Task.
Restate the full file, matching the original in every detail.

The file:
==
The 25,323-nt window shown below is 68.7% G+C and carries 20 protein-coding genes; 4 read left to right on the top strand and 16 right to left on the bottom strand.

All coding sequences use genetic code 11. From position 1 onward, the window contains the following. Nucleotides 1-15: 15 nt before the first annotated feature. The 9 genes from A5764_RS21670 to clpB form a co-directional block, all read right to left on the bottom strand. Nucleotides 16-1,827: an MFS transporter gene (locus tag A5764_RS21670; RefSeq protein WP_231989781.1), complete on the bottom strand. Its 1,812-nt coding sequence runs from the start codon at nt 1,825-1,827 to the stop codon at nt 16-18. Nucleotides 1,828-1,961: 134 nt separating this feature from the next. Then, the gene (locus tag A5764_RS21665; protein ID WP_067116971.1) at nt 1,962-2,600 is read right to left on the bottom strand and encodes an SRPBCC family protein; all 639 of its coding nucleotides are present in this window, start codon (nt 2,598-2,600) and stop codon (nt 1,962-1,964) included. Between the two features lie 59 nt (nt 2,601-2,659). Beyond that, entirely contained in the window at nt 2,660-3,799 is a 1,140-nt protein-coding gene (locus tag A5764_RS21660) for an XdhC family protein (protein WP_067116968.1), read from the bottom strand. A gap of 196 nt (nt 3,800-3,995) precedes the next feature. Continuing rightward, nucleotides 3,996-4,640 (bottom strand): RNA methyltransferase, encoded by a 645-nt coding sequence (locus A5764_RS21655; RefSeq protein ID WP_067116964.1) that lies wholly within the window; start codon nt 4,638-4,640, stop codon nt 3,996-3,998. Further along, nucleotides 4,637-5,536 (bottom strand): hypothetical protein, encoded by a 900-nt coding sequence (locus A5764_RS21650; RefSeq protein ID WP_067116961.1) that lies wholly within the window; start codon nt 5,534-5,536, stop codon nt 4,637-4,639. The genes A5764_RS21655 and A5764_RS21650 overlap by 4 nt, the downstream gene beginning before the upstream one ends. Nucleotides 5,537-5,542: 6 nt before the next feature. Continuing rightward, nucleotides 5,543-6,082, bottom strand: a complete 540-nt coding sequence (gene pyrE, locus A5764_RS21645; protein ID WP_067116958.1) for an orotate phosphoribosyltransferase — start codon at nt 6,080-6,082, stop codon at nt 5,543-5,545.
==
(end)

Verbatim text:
The 25,323-nt window shown below is 68.7% G+C and carries 20 protein-coding genes; 4 read left to right on the top strand and 16 right to left on the bottom strand.

All coding sequences use genetic code 11. From position 1 onward, the window contains the following. Nucleotides 1-15: 15 nt before the first annotated feature. The 9 genes from A5764_RS21670 to clpB form a co-directional block, all read right to left on the bottom strand. Nucleotides 16-1,827: an MFS transporter gene (locus tag A5764_RS21670; RefSeq protein WP_231989781.1), complete on the bottom strand. Its 1,812-nt coding sequence runs from the start codon at nt 1,825-1,827 to the stop codon at nt 16-18. Nucleotides 1,828-1,961: 134 nt separating this feature from the next. Then, the gene (locus tag A5764_RS21665; protein ID WP_067116971.1) at nt 1,962-2,600 is read right to left on the bottom strand and encodes an SRPBCC family protein; all 639 of its coding nucleotides are present in this window, start codon (nt 2,598-2,600) and stop codon (nt 1,962-1,964) included. Between the two features lie 59 nt (nt 2,601-2,659). Beyond that, entirely contained in the window at nt 2,660-3,799 is a 1,140-nt protein-coding gene (locus tag A5764_RS21660) for an XdhC family protein (protein WP_067116968.1), read from the bottom strand. A gap of 196 nt (nt 3,800-3,995) precedes the next feature. Continuing rightward, nucleotides 3,996-4,640 (bottom strand): RNA methyltransferase, encoded by a 645-nt coding sequence (locus A5764_RS21655; RefSeq protein ID WP_067116964.1) that lies wholly within the window; start codon nt 4,638-4,640, stop codon nt 3,996-3,998. Further along, nucleotides 4,637-5,536 (bottom strand): hypothetical protein, encoded by a 900-nt coding sequence (locus A5764_RS21650; RefSeq protein ID WP_067116961.1) that lies wholly within the window; start codon nt 5,534-5,536, stop codon nt 4,637-4,639. The genes A5764_RS21655 and A5764_RS21650 overlap by 4 nt, the downstream gene beginning before the upstream one ends. Nucleotides 5,537-5,542: 6 nt before the next feature. Continuing rightward, nucleotides 5,543-6,082, bottom strand: a complete 540-nt coding sequence (gene pyrE, locus A5764_RS21645; protein ID WP_067116958.1) for an orotate phosphoribosyltransferase — start codon at nt 6,080-6,082, stop codon at nt 5,543-5,545.